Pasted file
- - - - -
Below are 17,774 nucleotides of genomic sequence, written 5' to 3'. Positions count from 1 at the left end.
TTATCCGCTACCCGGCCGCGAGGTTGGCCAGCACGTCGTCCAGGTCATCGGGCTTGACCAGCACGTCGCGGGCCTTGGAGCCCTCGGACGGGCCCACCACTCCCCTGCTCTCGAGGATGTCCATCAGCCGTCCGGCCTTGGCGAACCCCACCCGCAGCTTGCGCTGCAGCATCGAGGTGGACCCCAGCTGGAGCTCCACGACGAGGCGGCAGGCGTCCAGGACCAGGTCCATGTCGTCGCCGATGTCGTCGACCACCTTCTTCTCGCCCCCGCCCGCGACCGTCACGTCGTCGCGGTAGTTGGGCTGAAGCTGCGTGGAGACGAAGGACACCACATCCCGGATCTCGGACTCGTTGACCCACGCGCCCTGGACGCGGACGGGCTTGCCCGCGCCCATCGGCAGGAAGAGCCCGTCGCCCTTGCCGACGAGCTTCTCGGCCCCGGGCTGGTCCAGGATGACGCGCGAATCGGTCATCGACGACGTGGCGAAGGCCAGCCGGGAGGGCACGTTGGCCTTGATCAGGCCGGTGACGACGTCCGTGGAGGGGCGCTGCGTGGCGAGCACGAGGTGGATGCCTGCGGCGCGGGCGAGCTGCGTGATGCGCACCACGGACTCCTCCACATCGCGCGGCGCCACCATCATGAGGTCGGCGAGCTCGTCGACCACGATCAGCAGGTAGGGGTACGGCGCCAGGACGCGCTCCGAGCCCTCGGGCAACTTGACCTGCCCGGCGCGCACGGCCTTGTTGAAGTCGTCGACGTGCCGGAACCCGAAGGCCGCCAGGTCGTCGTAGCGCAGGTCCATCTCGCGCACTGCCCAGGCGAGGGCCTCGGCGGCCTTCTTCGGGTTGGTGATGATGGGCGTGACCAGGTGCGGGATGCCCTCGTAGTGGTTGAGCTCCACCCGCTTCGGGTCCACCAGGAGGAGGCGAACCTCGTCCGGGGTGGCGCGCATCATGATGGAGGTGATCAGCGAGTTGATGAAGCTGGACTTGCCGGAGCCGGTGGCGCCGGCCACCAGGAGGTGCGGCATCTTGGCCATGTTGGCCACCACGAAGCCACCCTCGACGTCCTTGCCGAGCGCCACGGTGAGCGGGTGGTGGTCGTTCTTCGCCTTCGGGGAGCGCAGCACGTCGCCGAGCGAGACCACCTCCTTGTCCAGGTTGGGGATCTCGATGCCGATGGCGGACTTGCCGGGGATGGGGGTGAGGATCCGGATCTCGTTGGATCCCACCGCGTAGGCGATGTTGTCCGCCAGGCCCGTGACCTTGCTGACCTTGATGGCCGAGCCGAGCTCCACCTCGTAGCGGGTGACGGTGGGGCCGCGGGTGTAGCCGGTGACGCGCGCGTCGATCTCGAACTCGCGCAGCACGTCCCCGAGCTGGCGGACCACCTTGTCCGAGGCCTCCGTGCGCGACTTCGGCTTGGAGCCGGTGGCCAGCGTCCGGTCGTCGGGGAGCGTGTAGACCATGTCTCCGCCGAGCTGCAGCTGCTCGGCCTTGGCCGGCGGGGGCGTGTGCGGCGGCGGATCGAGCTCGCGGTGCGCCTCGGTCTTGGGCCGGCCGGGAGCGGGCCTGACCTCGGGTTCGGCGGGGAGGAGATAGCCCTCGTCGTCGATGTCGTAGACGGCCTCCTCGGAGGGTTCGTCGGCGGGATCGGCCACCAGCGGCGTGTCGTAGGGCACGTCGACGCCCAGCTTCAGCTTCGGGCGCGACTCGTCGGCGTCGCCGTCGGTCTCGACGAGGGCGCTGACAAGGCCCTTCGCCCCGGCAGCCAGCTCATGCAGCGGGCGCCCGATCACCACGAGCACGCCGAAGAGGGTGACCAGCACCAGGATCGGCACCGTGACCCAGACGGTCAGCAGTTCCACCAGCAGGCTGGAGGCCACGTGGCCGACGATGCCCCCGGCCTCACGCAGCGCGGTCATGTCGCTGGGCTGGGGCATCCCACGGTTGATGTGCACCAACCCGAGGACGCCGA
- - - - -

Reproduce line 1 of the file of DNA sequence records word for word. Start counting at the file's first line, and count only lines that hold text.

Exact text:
Below are 17,774 nucleotides of genomic sequence, written 5' to 3'. Positions count from 1 at the left end.